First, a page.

Basketball players see the future. Runners feel the center of the earth. They’re not insane. They’re “in the zone.” But, what does being in the zone mean, really?
Without context, that tunnel-vision feeling sounds more like an acid trip than lucidity. Athletes, creatives, and psychologists alike report “being in the zone” as a a hyper-focused, sometimes spiritual, state of mind where anything is possible. It’s when we’re the most productive, creative, and powerful. So, how do we get there?
It’s hard to explain, right?…most people say, “when you’re there, you just know.” But that answer isn’t good enough. We want to know what “being in the zone” feels like to others – and how to get there more often.
What does “being in the zone” feel like?
In his autobiography, Second Wind, the Celtic’s Bill Russell writes:
“It was almost as if we were playing in slow motion. During those spells I could almost sense how the next play would develop and where the next shot would be taken.”
“I would visualize the jolt of pain entering my body through the soles of my feet was energy coming from the core of the earth. My feet became a conduit that allowed my body to tap into an infinite energy source that propelled me forward like I was plugged into a nuclear reactor.”
Bergland used the same visualization to break a Guinness World Record running 153.76 miles on a treadmill in 24 hours.
Psychologist Mihaly Csikszentmihalyi defines “being in the zone” as “flow” — a state of heightened focus and blissful immersion. In this Ted Talk he describes the experience like this:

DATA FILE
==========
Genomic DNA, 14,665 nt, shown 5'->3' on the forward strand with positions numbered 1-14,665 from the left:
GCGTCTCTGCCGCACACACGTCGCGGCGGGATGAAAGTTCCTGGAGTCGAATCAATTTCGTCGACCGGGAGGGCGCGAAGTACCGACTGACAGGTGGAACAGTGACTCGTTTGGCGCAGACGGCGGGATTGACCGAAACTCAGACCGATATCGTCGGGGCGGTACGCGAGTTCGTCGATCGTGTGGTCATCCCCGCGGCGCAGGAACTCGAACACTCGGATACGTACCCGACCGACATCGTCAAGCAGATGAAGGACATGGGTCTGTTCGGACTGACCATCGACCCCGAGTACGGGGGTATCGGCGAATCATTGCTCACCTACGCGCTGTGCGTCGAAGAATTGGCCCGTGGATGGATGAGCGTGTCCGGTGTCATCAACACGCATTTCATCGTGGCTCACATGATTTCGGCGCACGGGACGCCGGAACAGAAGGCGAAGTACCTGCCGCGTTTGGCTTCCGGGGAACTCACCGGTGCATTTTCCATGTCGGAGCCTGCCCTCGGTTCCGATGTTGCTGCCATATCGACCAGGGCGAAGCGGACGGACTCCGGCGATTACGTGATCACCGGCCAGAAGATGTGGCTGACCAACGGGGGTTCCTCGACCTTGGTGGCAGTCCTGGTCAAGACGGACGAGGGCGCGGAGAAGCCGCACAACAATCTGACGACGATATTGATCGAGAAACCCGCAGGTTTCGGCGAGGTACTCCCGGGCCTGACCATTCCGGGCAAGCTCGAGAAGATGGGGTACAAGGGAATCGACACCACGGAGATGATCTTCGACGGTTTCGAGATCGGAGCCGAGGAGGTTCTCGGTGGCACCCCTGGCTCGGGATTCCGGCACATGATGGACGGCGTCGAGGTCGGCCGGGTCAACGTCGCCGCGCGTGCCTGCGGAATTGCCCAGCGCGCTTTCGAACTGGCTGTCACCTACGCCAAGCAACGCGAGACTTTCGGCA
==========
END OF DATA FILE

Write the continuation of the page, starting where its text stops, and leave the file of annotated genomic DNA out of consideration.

“There’s this focus that, once it becomes intense, leads to a sense of ecstasy, a sense of clarity: you know exactly what you want to do from one moment to the other… Sense of time disappears. You forget yourself. You feel part of something larger.”
Christopher Bergland (the ultrarunner from above) describes a state beyond Csikszentmihalyi’s “flow.” Bergland calls it “superfluidity.” And we want to go to to there.”
“It is a state of performing with zero friction, zero viscosity, and superconductivity — it is a state of absolute harmony and endless energy. Superfluidity is to fluid performance as orgasm is to coitus—it is an episodic and ecstatic climax that strikes you like a lightning bolt when you are in a state of Flow.”
How do we get to “being in the zone”?
In Flow: The Psychology of Optimal Experience, Mihaly Csikszentmihalyi says we enter “flow” by striking a balance between skill and challenge. Check out the chart below:
Too much challenge with too little competency, and we feel stressed (impromptu speech at the board meeting? no thanks). Lots of experience with too little challenge, and we’re bored (Words with Friends against a beginner? yawn).
According to Csikszentmihalyi, the secret to getting “in the zone” is the Goldilocks principle: “not too hot, not too cold…just right.” You want to feel inspired, but not overwhelmed. Apply it to your squat weight, your career path, and your sex life: not so much challenge that you burn out, not so little that you get bored.
And when you’re there? You’ll just know.
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